The Insider deliberates over whether Sunderland striker Darren Bent is a victim of football snobbery?
Last Updated: 23/11/09 1:34pm
I'm not sure Darren Bent would be pleased to learn he popped up in my thoughts when reading a book titled 'Everything Bad is Good for You', but he might just hope Fabio Capello has similar literary tastes.
Said book is the type of leftfield snooze fest that makes you look semi-literate on the train, think dark rimmed glasses, but is in fact about as interesting as watching some sweaty old cleaner pull a witchety grub out of her pants using only Jordan's bra.
Anyway, it's about how low/popular culture is just as important as its high brow equivalent; Mario Kart is a match for Bronte, The Wire beats Dickens, Banksy spanks Monet, X-Factor is more important that Beethoven, Bent is better than Owen etc...
I guess it's about our perception of what constitutes class and our inherent inclination to sniff at anything without longevity. Which is what got me daydreaming about Darren Bent. The Sunderland striker returned from international exertions last week with a face longer than the offspring of Red Rum and Ruud van Nistelrooy having been adjudged to have no class after his less than efficient display against Brazil.
This very column said Capello would commit the ultimate folly were he to take Bent to South Africa at the expense of Michael Owen. The premise of my colleague's argument was that Owen has class and well, try as he might, Bent just doesn't. Bent is Pamela Anderson to Owen's Audrey Hepburn. It's Monster Munch versus Walkers, Melody Maker to NME, Wings to Beatles, Pukka to Hollands, Henman to Perry, Jamie Callum to Dizzy Gillespie.
Then again, I'd argue Geoff Hurst has class but I wouldn't bet on him to score against the Brazilians either.
To be fair to Capello he appears to be a man that operates in the present rather than bathe in the hot tub of nostalgia, where Owen and David Beckham chew the fat over a time when they were actually effective, rather than emblems of an era now past its sell-by date.
A player like Bent, with his admittedly at times ropey first touch and Achilles heel of snatching at things, is for many an imposter on the international arena. That he has scored nine times in 13 Premier League games, including strikes against Chelsea, Manchester United, Liverpool and now Arsenal (three of which, I'd argue, could win the World Cup were they to enter) matters not an iota to those that champion the old, and worn out adage, 'form is temporary, class is forever'. Bent for England is like Damien Hirst hanging his paintings at the revered Wallace Gallery. It's just not cricket.
While Bent can seemingly do nothing to rid himself of a reputation for being guileless, Owen is treated as if a fossil. A subject to be pored over and deliberated upon as if he isn't actually still here, before men in white coats conclude that despite the fact he's scored just two league goals all season and looks about as sharp as a circle, 'he's still a class act'.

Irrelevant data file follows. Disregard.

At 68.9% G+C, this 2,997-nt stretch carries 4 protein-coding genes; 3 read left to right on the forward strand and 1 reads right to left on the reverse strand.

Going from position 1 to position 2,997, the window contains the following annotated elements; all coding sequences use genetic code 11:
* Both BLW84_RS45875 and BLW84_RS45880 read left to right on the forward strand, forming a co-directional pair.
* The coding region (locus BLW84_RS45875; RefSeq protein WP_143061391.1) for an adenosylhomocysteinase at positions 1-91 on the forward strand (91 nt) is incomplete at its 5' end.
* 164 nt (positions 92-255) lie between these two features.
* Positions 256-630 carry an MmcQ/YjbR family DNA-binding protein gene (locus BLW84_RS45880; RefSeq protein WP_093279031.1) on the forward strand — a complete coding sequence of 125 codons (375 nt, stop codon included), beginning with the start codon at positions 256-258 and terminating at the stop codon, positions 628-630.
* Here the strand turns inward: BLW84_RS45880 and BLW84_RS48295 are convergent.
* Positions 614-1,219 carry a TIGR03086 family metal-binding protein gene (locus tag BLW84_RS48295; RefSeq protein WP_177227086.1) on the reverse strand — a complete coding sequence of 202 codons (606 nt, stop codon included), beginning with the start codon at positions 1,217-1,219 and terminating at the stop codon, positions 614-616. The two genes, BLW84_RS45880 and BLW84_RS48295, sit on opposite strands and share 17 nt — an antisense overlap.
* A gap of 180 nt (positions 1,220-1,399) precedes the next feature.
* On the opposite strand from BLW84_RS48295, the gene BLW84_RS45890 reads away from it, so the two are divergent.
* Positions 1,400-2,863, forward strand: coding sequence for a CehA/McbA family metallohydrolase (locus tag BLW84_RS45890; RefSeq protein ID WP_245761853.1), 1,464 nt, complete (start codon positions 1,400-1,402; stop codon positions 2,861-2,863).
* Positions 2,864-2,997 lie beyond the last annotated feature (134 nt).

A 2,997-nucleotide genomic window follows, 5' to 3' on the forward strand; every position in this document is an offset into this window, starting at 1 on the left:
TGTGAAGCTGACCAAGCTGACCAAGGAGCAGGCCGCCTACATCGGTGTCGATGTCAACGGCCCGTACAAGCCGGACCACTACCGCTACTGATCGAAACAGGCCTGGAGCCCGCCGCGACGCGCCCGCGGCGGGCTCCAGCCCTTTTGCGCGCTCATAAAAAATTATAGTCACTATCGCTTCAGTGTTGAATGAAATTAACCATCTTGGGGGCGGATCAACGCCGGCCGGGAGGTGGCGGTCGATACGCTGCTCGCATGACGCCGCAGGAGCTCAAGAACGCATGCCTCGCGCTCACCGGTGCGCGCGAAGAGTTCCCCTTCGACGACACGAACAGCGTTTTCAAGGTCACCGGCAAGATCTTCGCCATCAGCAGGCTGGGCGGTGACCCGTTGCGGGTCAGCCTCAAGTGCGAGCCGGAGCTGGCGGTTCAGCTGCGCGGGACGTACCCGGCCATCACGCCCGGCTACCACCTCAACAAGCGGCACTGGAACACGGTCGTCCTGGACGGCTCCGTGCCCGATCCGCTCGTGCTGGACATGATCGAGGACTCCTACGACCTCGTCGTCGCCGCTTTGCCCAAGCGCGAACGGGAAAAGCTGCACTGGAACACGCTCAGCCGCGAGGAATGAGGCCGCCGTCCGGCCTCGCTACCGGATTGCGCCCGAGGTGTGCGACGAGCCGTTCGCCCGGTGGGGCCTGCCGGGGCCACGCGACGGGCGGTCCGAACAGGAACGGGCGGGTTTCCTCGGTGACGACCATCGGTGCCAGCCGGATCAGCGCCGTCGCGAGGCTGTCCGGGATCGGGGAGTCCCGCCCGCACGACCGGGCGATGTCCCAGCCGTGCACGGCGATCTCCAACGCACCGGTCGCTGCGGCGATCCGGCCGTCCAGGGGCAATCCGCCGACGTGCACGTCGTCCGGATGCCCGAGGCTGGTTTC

And he's afforded this luxury because of a history the younger and more athletic Bent has yet to acquire and, at this rate, never will while people continue to hanker for the tried and tested. A formulae for success that has delivered precious little of it.
Prior to his move to Old Trafford Owen pottered around Newcastle like Charlie Brown, a look of bewilderment spread all over his face that said 'How the hell did I get here?'. Now look at him. He's turned into Lloyd from X-Factor, just glad to be here. He wears the same bewildered expression and he's still saying 'How the hell did I get here?', but this time it's with a glint in his eye.
Pro-Owen supporters point to his fine scoring record of 40 international goals. Why Bent hasn't scored as many from his four caps is beyond me. That Owen has proved himself on the international scene is without doubt, but why so many critics are happy to throw Bent on a bonfire made up of David Hirst, Brian Deane and David Nugent inspired Guys seems premature to the point of lunacy.
This isn't meant as a diatribe about the current England set-up, indeed Capello seems about as convinced about Owen as I am, but rather a nod in the direction of the likes of Bent, Jimmy Bullard, David Dunn, Tom Huddlestone, Ryan Shawcross and any other player whose performances are perhaps worthy of looking at, but will likely be rejected on the premise they 'just don't have international class'. Such a distinction will be made after the aforementioned fail to shine in the final 27 minutes of a pre-tournament friendly against Slovenia that sees Capello make 11 second half changes.
I'm not for a minute advocating Steven Gerrard and Frank Lampard be ditched for Bullard and Dunn, but rather encouraging judgements to be made on performances present rather than past.
Deluded politicians may argue class wars are dead in this country as any individual has the opportunity to transcend old barriers, but in football they're still rife. Bent is down the pit while Owen sups with the aristocracy.